Fateful Harvest : The True Story of a Small Town, a Global Industry, and a Toxic Secret
Fateful Harvest is a riveting expos� developed from the series of articles for the Seattle Times that made Duff Wilson a Pulitzer Prize finalist. This narrative reveals the shocking details of American manufacturing industries that dump toxic waste into our soil by passing it off as fertilizer. As the corporations are denying their activities, horses and cows are dying, children are falling ill, and there is a disproportionate incidence of cancer. It is the story of a small town mayor and a handful of farmers pitted against a powerful and secretive industry, and the struggle of a lone reporter to unravel the truth in the face of intimidation, lies, and lawyers.
In the tradition of A Civil Action and The Coming Plague, Duff Wilson's Fateful Harvest exposes horrific details of corporations poisoning America to save themselves a few bucks, victims too easily bought by their enemy, and small-town, larger-than-life heroes--all filtered through the impassioned voice of an award-winning investigative journalist.
In this alarming, real-life version of Ibsen's An Enemy of the People, Patty Martin, a housewife, mother of four and mayor of the small farming town of Quincy, Wash., began to notice a pattern of failing crops, infertile topsoil and rare diseases in her community in the early 1990s. When she asked tough questions about the pattern, she received evasions and resistance from some local businesses and farmers, which only made her dig deeper. Martin found that a product manufactured with sludge from a waste pond in town, sold as fertilizer and spread on local farms, stunted crops, destroyed quality topsoil and left high concentrations of such heavy metals as cadmium, chromium and beryllium not usually present in fertilizers. As Martin pursued links between fertilizers, hazardous waste and public health risks, she, like Ibsen's protagonist, became increasingly unpopular in the town she was trying to protect. Growing beyond the conflict in Quincy, Wilson's investigation (which led to a 1997 series of articles that were nominated for Pulitzer Prize consideration) revealed that under prevailing state and federal laws, polluting industries throughout the U.S. saved millions of dollars by sending hazardous waste to fertilizer makers who in turn recycled the toxic chemicals into a product sold to farmers and consumers without disclosing what was in it. In the resulting outcry, Washington State became the first to insist that fertilizer companies provide detailed chemical analyses of their products. Wilson's copious reporting and Patty Wilson's example make a convincing case for a national policy on hazardous materials recycling. Agent, Elizabeth Wales. (Sept. 13) Forecast: This lucid presentation of the facts will stir the passions of readers already concerned about environmental issues, but those accustomed to more gut-wrenching accounts of similar transgressions, like A Civil Action and the film Erin Brockovich, won't be drawn in as easily. Copyright 2001 Cahners Business Information. -- PUBLISHERS WEEKLY.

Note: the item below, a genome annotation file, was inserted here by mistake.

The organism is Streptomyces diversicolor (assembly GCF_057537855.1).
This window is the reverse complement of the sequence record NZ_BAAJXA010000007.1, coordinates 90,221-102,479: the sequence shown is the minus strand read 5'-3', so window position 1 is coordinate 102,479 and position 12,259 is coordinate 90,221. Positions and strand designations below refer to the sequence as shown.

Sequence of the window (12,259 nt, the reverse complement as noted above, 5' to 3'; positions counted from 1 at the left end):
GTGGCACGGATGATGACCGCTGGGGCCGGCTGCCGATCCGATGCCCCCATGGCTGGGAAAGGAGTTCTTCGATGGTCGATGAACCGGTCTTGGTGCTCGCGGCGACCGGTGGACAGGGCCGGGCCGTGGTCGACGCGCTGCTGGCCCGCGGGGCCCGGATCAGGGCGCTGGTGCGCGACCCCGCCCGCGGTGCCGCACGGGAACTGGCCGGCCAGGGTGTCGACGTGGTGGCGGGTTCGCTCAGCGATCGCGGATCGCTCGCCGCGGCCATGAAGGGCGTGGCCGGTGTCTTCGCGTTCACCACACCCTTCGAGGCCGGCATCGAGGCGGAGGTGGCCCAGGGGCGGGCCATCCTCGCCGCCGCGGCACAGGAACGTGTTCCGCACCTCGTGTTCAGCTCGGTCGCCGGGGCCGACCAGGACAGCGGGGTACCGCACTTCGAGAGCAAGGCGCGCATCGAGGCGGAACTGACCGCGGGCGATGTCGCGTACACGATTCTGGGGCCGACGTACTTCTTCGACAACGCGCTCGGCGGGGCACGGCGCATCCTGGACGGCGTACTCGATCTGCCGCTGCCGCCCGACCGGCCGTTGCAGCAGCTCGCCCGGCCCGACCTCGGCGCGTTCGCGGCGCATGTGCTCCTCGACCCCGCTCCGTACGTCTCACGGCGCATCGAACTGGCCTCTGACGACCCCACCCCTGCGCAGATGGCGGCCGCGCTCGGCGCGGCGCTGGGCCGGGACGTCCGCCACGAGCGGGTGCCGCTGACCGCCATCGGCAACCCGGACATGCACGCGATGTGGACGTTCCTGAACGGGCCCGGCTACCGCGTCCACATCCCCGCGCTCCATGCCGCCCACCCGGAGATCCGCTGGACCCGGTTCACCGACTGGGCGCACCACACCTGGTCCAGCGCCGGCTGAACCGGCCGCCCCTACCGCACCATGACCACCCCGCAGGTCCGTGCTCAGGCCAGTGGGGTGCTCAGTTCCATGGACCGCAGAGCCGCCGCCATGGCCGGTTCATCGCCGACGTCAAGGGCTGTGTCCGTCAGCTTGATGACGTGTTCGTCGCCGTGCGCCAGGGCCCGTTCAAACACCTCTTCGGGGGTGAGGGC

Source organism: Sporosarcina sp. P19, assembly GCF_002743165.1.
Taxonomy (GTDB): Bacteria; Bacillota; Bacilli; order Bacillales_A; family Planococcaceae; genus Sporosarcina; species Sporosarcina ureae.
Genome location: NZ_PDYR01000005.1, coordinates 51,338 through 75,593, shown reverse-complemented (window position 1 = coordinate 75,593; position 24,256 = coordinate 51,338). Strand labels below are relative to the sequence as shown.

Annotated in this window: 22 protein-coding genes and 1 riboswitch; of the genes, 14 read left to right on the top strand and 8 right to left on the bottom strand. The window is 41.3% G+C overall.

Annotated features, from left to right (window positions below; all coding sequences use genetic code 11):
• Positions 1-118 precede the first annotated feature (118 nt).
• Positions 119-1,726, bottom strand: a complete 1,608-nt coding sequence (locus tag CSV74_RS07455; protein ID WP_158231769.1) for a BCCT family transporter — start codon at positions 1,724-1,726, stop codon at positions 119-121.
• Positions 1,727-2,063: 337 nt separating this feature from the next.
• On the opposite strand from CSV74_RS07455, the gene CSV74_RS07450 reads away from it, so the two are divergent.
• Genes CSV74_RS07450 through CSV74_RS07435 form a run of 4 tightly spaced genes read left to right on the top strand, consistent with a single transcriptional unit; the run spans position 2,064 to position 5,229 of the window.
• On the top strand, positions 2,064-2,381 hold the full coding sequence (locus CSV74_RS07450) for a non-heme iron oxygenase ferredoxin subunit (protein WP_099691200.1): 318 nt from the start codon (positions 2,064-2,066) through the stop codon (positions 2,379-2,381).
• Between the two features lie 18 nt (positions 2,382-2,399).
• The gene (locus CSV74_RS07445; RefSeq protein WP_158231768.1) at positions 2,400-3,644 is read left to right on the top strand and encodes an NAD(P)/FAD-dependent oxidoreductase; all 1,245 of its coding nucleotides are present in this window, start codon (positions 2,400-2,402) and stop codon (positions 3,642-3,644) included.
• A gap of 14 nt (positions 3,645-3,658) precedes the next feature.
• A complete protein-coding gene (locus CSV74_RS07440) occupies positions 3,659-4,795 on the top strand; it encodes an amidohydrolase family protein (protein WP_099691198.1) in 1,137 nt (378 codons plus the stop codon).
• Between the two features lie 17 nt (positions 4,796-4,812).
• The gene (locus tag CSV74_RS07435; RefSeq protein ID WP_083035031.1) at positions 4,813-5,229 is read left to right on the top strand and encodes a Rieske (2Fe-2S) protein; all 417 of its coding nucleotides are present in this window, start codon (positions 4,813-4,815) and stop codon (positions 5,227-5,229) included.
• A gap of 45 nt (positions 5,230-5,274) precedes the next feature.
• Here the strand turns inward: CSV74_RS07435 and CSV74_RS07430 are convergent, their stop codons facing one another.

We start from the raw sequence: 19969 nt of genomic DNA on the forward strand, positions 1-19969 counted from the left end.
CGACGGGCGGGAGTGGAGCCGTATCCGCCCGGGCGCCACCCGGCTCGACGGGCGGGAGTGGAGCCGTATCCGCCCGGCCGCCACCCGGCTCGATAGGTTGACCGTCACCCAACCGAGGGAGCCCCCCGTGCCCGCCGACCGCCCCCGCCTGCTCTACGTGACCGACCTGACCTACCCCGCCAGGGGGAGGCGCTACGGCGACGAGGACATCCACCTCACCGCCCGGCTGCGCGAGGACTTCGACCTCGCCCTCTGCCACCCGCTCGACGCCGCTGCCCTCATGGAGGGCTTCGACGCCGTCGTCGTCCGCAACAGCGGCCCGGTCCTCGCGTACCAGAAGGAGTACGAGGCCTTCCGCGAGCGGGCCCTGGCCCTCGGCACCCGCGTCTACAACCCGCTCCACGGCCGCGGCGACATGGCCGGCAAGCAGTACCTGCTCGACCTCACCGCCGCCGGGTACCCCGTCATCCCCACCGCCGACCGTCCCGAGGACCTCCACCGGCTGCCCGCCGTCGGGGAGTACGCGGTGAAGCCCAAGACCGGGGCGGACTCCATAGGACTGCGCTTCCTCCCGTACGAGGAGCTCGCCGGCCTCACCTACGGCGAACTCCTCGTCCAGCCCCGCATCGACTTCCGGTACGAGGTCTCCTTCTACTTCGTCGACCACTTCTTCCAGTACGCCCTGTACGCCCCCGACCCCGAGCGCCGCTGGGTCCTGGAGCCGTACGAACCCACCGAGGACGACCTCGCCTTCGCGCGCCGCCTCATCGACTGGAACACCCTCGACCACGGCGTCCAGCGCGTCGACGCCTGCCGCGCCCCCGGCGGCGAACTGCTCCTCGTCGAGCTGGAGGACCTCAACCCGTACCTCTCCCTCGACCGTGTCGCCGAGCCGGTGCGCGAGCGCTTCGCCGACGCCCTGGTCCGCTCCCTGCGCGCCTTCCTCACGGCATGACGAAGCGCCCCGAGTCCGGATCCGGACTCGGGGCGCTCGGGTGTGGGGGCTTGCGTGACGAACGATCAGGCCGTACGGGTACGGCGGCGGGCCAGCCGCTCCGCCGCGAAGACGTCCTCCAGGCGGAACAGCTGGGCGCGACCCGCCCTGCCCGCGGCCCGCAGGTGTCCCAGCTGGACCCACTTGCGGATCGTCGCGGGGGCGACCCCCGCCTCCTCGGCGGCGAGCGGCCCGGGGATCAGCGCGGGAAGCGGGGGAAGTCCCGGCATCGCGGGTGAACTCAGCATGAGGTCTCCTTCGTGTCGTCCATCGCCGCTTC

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September 30, 2002
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